My parent’s house burned down on Easter Sunday the year I graduated from high school. In the process of rebuilding our house, my parents decided to put in a real basement replacing a small dirt cellar. We’d has a lot rainy days just before the cement was to be poured and the ground was muck. It wasn’t long before the cement truck was throughly stuck some distance from the basement.
We had asked our neighbor Jim to come over and help us out. Jim lived down the road about a quarter mile and had a top of the line tractor . . . It was the biggest and most powerful tractor you could get your hands on at the time. We had seen his tractor in action when he pulled a bus load of kids out of similar mud. Which is why we never doubted that he would be able to free the cement truck. Although Jim put up a valiant effort, his tractor simply would not budge the cement truck more than a couple of feet – which got it even more stuck, until it was firmly embedded in the mud. All of this created a dilemma. If Jim’s tractor couldn’t pull out the cement truck, what could?
Now, my uncle DD dabbled in a variety of trades. He owned the only restaurant in town as well as being its mayor. DD had recently bought an old pickup truck and converted it into a tow truck by installing a winch on it. He claimed that there wasn’t anything that winch couldn’t pull. Still, most of us were skeptics about the winch. In spite of our skepticism we called my uncle DD after the tractor failed.
When my uncle arrived in his old beat up pickup truck with its winch, Jim looked at his powerful tractor and then at DD’s pitiful truck announcing to all of us, “If he can pull that cement truck out of this muck when my tractor couldn’t, I will personally shovel every last bit of this cement into that hole by myself.” By then it was quite obvious if the cement truck ever got unstuck, it was not going any closer to the basement than it already was. A considerable amount of manual labor was going to be involved in getting the cement where it belonged.
We watched as my uncle attached the cable, started the winch and attempted to pull out the cement truck. Just as we expected, the wheels of his little pickup spun and spun kicking up mud, but not moving the cement truck at all. Then someone thought that we ought to try chaining his pickup to the nearest tree. This tree was not a large tree with a thick trunk, but a slender tree about 10-12 inches in diameter. The hope was that the strength of the tree would stabilize the pickup.
I remember how my dad and DD looped the chain around the tree, attaching it to either side of the frame of the truck. I have this vivid memory of the day, watching the winch begin to work. At first it was only a few inches, but the cement truck had actually moved – the weight of the cement truck and the force of the mud pulled against the strength of that slender tree. Then the tree bent . . . while the pickup’s wheels started to rise off the ground, as the chain worked its way up the tree trunk. Meanwhile the winch kept pulling and my uncle’s pickup kept rising, until its front wheels where three feet off the ground and its back wheels a foot. All the while, the cable continued to pull at the cement truck. We watched as that slender tree bent and looked as if it could snap. We held our breath while my uncle’s truck hung in midair. The tree looking increasingly like it could snap. But that winch kept right on pulling away and the tree stood firm until the weighted down truck filled with its tons of cement was pulled free of the muck and the mud. Once free, the driver wisely parked a safe distance from our basement.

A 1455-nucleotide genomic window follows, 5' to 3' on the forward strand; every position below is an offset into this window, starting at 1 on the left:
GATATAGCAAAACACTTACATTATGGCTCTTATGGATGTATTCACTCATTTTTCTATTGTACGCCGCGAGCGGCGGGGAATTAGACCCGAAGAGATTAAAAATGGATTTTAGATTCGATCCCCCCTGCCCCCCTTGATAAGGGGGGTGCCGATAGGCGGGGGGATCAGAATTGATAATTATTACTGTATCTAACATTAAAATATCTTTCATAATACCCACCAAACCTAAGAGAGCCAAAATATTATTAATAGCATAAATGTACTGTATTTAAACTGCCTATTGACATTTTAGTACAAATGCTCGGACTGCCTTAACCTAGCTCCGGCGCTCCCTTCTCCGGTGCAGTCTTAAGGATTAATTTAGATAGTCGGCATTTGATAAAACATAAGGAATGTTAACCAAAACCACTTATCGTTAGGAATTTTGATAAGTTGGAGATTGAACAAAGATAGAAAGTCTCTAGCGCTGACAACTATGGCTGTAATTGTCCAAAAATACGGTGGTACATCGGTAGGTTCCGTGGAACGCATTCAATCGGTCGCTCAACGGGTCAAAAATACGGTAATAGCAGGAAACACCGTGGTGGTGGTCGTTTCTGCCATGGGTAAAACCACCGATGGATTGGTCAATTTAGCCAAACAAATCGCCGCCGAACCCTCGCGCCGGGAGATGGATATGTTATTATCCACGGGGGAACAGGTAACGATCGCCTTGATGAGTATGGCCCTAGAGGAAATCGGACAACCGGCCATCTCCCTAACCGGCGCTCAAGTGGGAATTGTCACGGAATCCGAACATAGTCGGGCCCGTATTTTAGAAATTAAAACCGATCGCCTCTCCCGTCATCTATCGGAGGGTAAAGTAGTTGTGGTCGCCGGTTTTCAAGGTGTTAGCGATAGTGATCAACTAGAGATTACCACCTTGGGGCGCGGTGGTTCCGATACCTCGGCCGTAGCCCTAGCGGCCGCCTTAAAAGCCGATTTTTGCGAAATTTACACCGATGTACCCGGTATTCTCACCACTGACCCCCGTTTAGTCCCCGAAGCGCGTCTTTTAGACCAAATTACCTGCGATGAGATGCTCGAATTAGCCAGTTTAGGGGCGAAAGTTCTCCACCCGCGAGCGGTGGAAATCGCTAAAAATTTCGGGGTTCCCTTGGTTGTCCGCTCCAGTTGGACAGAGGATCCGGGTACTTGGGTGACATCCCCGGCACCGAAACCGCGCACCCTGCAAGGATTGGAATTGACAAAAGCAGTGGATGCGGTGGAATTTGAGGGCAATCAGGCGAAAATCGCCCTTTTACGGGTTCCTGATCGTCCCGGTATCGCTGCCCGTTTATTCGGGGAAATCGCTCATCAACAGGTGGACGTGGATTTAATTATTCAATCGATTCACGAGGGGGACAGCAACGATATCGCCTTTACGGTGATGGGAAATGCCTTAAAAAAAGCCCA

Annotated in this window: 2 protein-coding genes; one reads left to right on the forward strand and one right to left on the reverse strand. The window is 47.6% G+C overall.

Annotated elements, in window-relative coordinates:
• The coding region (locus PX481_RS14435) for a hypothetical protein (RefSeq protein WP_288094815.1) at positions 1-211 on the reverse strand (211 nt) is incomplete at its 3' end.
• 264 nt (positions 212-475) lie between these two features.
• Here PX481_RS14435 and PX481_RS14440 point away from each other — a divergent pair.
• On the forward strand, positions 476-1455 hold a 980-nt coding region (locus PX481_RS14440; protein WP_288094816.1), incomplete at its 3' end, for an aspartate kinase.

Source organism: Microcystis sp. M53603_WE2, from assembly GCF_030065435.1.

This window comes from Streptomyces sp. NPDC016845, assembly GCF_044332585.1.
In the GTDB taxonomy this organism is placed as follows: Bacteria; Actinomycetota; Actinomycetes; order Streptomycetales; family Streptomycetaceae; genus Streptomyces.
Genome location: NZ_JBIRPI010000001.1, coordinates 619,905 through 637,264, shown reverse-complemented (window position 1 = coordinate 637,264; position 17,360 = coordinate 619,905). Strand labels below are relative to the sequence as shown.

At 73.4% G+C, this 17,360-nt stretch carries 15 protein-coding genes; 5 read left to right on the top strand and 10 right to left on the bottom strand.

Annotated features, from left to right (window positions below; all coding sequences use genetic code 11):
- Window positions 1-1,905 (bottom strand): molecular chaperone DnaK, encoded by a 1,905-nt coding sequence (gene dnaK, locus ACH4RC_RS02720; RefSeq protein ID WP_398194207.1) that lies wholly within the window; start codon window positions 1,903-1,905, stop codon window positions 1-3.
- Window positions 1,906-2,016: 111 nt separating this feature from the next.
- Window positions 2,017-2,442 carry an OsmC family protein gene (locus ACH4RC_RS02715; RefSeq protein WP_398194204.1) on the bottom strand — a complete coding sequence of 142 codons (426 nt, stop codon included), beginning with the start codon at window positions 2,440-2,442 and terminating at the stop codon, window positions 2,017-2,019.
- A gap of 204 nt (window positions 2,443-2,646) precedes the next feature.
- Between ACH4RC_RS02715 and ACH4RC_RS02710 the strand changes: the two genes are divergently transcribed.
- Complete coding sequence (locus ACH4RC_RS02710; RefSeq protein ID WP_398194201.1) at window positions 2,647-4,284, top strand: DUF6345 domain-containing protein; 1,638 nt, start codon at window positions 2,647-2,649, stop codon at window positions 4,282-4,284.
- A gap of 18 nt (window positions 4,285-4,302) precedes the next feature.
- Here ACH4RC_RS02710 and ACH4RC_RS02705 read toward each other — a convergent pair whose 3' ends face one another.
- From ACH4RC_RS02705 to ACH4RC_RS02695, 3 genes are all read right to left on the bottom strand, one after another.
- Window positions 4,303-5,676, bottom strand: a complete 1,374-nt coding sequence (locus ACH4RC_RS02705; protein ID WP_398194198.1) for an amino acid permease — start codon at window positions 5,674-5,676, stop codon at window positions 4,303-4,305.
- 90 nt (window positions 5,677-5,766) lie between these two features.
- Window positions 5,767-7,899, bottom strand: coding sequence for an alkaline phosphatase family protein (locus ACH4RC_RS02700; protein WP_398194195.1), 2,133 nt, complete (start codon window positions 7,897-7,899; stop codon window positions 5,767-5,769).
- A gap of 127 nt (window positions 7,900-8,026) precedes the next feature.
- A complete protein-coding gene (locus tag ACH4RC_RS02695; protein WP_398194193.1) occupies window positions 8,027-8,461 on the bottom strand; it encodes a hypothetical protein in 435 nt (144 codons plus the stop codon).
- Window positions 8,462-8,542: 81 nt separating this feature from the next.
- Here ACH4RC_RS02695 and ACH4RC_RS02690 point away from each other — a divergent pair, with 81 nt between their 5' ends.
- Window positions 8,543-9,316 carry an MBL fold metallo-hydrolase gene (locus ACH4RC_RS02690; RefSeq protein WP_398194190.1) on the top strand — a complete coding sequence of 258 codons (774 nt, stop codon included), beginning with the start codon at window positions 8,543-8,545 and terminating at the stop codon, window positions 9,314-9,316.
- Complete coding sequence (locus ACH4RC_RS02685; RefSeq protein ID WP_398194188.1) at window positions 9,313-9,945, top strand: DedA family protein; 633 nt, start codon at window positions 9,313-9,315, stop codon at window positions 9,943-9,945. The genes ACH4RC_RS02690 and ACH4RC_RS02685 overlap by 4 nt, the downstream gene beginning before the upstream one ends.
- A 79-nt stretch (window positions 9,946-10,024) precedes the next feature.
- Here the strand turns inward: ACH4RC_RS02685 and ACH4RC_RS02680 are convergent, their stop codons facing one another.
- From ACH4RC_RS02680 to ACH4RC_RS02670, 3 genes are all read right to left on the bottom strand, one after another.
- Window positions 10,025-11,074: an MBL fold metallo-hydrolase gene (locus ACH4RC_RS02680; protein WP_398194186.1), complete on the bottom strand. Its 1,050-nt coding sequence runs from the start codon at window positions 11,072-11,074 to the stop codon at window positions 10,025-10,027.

Right about then Jim, wished he had never uttered those fateful words, “If he can pull that cement truck out of the muck with that little pickup when my tractor didn’t even get it to budge, I will personally shovel every last bit of that cement into that hole.” Which he did with a lot of help.
When I look back on that day, I think of many things.The gifts of grace which come in our need. Friends who reach out to help out. I think of the gift of neighbors to call on. And I think of the strength in that slender tree and how it surprised me. I still marvel, these many years later, at its flexibility and the pounds of pressure weighted against it. I think of how God gives us strength at times when we are under pressure and we wonder how we’ll be able to endure the forces aligned against us.
And once again the assuring words of Isaiah come to me.
“Have you not known? Have you not heard?
The Lord is the everlasting God,
the Creator of the ends of the earth.
For God does not faint or grow weary;
God’s understanding is unsearchable.
God gives power to the faint,
and strengthens the powerless.
Even youths will faint and be weary,
and the young will fall exhausted;
but those who wait for the Lord shall renew their strength,
they shall mount up with wings like eagles,
they shall run and not be weary,
they shall walk and not faint.” Isaiah 40:28-31